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An Issue

Image Source

Fitting large images or other visual information presentations into a given window often involves compressing or zooming-out. Zooming-out, or compressing the data to fit within the space of the screen, can result in an image that is too dense to discern detail. This image shows a land usage map of Champaign, Illinois compressed uniformly to fit a given frame. While this image shows the full map and is only slightly compressed, it is already hard to discern all the details.

Zoomed In

To obtain a better view of the details one can zoom-in. For example in this image one region of the land use map of Champaign Illionois is magnified or zoomed-in to reveal details of airport runways which were not visible in the zoomed-out image shown here.

With the options of zooming in or zooming out one can see either the full context or the desired details but not both at once.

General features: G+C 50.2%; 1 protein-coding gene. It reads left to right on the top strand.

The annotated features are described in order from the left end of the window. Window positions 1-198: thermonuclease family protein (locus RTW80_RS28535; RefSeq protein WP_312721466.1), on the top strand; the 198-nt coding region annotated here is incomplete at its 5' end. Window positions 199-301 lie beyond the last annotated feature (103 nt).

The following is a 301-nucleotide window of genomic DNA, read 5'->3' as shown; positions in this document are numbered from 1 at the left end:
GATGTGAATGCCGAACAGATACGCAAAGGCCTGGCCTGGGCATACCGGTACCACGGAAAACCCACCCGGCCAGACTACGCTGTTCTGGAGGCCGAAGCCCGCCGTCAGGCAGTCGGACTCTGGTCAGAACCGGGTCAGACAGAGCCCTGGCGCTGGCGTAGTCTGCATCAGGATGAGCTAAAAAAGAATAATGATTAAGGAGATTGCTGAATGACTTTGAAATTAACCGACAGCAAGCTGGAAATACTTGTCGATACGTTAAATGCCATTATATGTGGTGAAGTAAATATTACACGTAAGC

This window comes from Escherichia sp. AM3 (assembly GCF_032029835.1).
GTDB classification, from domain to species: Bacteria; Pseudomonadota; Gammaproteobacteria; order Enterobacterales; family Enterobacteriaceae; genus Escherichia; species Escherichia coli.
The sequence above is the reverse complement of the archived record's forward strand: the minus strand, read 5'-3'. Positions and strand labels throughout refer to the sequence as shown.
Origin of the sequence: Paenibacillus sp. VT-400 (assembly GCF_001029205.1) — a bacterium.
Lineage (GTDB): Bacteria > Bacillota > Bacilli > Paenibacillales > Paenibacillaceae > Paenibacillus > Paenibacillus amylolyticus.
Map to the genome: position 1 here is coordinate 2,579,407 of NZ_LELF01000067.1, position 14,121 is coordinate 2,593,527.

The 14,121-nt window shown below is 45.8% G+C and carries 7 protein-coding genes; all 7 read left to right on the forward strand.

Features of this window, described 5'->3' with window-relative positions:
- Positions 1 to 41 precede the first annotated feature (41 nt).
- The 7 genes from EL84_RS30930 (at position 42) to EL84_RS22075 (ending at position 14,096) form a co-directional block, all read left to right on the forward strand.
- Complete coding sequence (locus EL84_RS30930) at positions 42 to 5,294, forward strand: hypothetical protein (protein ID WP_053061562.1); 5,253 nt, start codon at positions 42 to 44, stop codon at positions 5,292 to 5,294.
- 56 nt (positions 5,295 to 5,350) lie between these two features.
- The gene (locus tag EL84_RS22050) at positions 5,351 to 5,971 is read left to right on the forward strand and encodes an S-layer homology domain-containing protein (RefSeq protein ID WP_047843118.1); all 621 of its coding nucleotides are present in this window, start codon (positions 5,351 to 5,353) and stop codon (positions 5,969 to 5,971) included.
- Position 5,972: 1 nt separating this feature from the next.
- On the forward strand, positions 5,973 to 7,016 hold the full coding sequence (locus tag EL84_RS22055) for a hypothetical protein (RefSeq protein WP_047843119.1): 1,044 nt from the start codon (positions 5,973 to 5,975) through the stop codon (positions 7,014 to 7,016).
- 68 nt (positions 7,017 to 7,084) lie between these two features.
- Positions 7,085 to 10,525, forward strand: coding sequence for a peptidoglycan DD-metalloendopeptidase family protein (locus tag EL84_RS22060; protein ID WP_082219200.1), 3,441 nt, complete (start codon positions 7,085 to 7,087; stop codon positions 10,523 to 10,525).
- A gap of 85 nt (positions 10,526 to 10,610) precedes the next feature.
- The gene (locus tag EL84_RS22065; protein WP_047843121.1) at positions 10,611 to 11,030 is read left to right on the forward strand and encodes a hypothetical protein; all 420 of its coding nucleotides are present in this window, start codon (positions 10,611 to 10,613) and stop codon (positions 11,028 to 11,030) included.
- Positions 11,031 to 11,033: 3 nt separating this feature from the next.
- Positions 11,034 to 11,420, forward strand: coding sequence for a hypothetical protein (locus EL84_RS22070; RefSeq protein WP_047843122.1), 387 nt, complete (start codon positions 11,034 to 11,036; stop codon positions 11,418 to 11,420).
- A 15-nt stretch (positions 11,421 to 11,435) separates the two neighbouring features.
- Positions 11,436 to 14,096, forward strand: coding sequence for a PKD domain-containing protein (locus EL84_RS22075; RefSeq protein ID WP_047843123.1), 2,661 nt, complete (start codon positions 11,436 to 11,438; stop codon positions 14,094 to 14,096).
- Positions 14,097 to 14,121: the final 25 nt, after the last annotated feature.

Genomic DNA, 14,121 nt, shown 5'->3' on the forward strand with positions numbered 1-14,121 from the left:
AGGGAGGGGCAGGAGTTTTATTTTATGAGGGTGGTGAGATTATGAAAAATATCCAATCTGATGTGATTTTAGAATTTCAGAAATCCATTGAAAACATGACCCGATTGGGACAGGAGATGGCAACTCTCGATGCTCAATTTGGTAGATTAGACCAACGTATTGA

One option that provides some context with magnified details is to use an inset as in this image. Creating an inset, by zooming-in or magnifying a sub-region in place, obscures local context. The inset provides detail for the selected region but the space required for magnification causes the adjacent regions to be covered, making it impossible to see how the details, for instance roads, in the inset connect to the roads in the rest of the map.


Full map

This presentation contains two distinct views; one shows the full map of Champaign, Illinois and the other shows a selected magnified region.

Multiple views in separate windows allow global structure to be displayed in one view and the required detail in another. connectivity that locates the detail within its context. This presentation displays a magnified sub-region separately in its own frame. This solution removes the occlusion with the use of insets, however the connections between the two images are not necessarily obvious and must be performed consciously by the user.


The difficulty with supporting detail-in-context readings in a windowing environment has led to several techniques that combine the advantages of zooming-in with those of zooming-out. Essentially these techniques allow a user to magnify chosen sections to reveal the desired detail and compensate for the extra space this magnification requires by various types of compression in the rest of the image.

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Last modified: Dec 6, 2006